Courtney:  Do you have any cash?

Josh:  I’ve got a dollar.  (Non-Pinterian pause.)    Do you have any cash with you?

Courtney:  Never.


Courtney:  I think the only place on this street that takes debit cards with no minimum is Dunkin Donuts.

(Sound cue:  Unnecessary honking of car horn on street.)

Josh:  (disinterested)  Hm… How about this place?

Courtney:  That’s a bar…I don’t want to drink my dinner…  (smiles)  This time.  I think Dunkin Donuts is gonna be our best bet.  They have a totally decent chicken salad croissant.

Josh:  (quasi-ignoring Courtney, per usual)  What about here? (realizing)  Oh… they’re closed.

Courtney:  Yeah… (repeating verbatim for effectiveness):  I think Dunkin Donuts is gonna be our best bet.  I mean really, the chicken salad croissant is pretty good.

Josh:  Let’s just go to Dunkin Donuts.

Courtney:  (slightly peeved) Uh huh.


Scene 2

(Fluorescent lights up on a local Dunkin Donuts, shiny, clean, recently opened to the great joy of the Monday-through-Friday-A.M.commuter in the area.)

(Armand, DD cashier of nebulous origin and accent, waits for the ever- approaching closing time.  He is slightly depressed that he will have to throw out the baked goods that were not sold or eaten at the end of the night…  Slightly depressed, but mostly bored.  Note:  He is  unusually polite for a New Yorker.)

(Enter our hero, and her husband.  They have a spring in their step as they approach the counter.  They are hungry and, after all, Dunkin Donuts is the only eating establishment on their street that does not have a debit card minimum.)

Courtney:  What are you gonna get, sweetie?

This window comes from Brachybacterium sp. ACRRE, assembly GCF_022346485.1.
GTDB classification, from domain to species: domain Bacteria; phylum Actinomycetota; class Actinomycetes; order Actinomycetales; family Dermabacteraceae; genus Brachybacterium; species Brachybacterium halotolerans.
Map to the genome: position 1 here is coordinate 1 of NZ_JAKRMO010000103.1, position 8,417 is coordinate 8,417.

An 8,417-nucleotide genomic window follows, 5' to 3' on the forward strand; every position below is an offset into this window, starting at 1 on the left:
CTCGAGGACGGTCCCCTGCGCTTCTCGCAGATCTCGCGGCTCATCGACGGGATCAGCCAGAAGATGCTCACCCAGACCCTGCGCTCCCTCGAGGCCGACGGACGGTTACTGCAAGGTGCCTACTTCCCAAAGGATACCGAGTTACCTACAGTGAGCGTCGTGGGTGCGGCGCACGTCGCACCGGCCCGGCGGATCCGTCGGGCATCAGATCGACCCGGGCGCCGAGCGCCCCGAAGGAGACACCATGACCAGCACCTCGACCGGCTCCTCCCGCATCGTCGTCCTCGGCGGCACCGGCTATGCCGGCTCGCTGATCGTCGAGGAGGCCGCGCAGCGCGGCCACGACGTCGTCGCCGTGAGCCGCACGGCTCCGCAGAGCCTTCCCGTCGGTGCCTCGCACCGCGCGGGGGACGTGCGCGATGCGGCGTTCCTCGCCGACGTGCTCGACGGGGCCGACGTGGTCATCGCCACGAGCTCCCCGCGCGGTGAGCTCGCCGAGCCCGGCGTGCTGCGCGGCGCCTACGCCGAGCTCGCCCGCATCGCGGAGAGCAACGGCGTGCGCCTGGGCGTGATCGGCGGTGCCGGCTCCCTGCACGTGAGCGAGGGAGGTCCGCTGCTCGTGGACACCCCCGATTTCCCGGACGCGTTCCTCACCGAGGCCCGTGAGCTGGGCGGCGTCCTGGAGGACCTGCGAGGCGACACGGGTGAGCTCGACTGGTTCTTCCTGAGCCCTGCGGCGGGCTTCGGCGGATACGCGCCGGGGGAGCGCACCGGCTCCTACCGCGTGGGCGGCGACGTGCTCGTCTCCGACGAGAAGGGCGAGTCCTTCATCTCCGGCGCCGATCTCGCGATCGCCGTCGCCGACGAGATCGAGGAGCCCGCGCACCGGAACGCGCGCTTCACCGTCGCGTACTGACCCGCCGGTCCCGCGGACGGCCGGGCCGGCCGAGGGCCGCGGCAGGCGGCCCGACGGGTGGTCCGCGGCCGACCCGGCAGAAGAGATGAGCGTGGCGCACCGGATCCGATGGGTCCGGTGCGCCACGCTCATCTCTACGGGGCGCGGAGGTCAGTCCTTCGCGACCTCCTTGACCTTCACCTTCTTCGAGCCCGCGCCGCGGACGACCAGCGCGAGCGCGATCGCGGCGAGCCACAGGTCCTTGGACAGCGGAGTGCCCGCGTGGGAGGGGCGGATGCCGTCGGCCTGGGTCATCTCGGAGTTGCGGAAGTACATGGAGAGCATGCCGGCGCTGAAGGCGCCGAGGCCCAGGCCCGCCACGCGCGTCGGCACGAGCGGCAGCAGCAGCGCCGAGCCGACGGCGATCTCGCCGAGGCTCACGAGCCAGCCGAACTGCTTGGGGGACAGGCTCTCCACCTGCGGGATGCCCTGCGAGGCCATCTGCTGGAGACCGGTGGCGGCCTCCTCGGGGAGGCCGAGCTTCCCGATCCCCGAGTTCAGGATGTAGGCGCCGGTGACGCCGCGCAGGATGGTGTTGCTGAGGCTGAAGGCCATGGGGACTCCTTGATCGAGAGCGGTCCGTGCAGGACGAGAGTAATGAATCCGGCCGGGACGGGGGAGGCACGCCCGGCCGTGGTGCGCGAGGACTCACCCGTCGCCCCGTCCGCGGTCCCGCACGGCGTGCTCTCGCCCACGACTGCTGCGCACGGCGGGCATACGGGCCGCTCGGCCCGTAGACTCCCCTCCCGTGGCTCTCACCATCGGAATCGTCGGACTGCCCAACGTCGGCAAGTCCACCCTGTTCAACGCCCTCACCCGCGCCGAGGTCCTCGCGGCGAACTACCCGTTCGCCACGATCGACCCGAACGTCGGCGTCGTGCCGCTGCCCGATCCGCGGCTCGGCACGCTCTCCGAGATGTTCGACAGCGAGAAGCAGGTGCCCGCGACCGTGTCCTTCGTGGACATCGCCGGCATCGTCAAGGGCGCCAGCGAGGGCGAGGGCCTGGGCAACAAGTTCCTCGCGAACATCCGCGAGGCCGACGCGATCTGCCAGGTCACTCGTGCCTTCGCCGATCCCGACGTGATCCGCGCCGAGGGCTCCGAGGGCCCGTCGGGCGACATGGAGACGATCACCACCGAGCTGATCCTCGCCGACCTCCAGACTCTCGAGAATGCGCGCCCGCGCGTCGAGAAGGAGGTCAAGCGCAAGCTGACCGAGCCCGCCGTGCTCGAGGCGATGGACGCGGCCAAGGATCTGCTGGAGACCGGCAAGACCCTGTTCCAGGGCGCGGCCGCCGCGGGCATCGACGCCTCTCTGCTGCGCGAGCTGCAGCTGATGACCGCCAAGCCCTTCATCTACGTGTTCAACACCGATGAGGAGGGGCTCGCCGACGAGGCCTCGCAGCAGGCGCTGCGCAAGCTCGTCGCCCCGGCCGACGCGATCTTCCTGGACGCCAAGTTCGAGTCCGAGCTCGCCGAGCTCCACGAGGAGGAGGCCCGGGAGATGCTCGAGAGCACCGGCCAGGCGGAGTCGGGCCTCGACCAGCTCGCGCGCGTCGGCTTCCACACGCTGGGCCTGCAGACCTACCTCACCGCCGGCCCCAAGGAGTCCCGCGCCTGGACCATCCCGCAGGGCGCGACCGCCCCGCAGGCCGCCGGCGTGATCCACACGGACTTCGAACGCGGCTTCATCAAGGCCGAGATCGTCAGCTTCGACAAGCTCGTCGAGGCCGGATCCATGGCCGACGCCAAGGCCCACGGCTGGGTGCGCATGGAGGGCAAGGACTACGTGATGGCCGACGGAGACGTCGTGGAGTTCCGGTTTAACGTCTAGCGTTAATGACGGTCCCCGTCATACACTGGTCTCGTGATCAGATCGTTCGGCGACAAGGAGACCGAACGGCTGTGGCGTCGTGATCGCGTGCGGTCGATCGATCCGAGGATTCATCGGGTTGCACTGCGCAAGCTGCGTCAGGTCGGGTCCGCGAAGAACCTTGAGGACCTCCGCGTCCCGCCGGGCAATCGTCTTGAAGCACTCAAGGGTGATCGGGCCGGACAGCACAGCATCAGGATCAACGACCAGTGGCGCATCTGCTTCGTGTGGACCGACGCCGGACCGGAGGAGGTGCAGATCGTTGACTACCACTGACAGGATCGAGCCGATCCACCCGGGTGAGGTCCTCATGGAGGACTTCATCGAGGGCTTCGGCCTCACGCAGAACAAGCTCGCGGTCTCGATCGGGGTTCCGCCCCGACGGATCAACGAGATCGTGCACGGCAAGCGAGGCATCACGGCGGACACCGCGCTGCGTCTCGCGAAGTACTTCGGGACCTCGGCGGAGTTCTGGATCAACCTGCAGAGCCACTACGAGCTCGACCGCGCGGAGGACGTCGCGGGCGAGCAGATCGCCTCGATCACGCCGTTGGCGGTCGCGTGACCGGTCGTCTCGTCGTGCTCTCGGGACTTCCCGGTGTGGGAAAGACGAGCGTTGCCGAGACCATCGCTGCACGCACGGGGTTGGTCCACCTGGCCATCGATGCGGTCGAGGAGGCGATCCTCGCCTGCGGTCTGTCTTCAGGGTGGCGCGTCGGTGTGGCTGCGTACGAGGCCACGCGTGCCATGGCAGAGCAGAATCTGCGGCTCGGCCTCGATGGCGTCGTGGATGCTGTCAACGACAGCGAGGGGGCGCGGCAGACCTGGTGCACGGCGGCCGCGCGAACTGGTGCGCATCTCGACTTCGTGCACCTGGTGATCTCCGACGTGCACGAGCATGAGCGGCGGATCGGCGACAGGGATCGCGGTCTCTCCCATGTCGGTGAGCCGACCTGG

Josh:  I don’t know.

Courtney:  I’m gonna get the chicken salad croissant.  It really is pretty good, did I tell you I got it one time?

Josh:  Uh huh.

Courtney:  (spies newly hung pumpkin donut sign)  Ooh, pumpkin!

Josh:  Yeah, that sounds good.

Courtney:  Yeah!

Armand:  Welcome to Dunkeen Donu’s, How-are-jou-dis-eveneeng-may-I-take-you-order? (with curiously rolled “r”)

Courtney:  Uh…yeah.  I want the chicken salad croissant and a Diet Pepsi. (Beat.)   Since you don’t have Diet Coke.

Josh:  I want the same.

Courtney: (aside to Josh)  I really think you’ll like it.

(The couple pays and proceeds to sit down, waiting for their order.  Increasingly less interesting dialogue ensues:)

Courtney:  I wonder what they do with their leftover donuts at the end of the night?

Josh:  What do you mean?

Courtney:  Well, you know, most bakeries have to throw away their baked goods at the end of the night if they weren’t all sold or eaten.

Josh:  Oh, because they might get stale or something.  (recalls:)  Like when we were at Shorter and we would go to Panera at closing time and get all those bags of bagels for rehearsal.